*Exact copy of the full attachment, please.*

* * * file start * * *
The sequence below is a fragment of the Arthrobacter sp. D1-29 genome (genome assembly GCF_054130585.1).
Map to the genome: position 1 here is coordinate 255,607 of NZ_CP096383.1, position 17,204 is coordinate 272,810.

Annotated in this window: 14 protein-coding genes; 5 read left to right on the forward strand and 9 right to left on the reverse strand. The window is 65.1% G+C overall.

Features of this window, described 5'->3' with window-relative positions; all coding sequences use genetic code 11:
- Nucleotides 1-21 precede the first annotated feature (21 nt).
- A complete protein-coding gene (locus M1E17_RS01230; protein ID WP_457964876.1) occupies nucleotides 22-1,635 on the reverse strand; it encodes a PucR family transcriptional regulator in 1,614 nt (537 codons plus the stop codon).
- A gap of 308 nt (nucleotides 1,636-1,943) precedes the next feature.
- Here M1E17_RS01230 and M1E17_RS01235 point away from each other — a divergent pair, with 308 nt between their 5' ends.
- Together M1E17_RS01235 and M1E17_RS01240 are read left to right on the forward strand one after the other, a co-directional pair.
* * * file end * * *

The sequence below is a fragment of the Arthrobacter sp. D1-29 genome (genome assembly GCF_054130585.1).
Map to the genome: position 1 here is coordinate 255,607 of NZ_CP096383.1, position 17,204 is coordinate 272,810.

Annotated in this window: 14 protein-coding genes; 5 read left to right on the forward strand and 9 right to left on the reverse strand. The window is 65.1% G+C overall.

Features of this window, described 5'->3' with window-relative positions; all coding sequences use genetic code 11:
- Nucleotides 1-21 precede the first annotated feature (21 nt).
- A complete protein-coding gene (locus M1E17_RS01230; protein ID WP_457964876.1) occupies nucleotides 22-1,635 on the reverse strand; it encodes a PucR family transcriptional regulator in 1,614 nt (537 codons plus the stop codon).
- A gap of 308 nt (nucleotides 1,636-1,943) precedes the next feature.
- Here M1E17_RS01230 and M1E17_RS01235 point away from each other — a divergent pair, with 308 nt between their 5' ends.
- Together M1E17_RS01235 and M1E17_RS01240 are read left to right on the forward strand one after the other, a co-directional pair.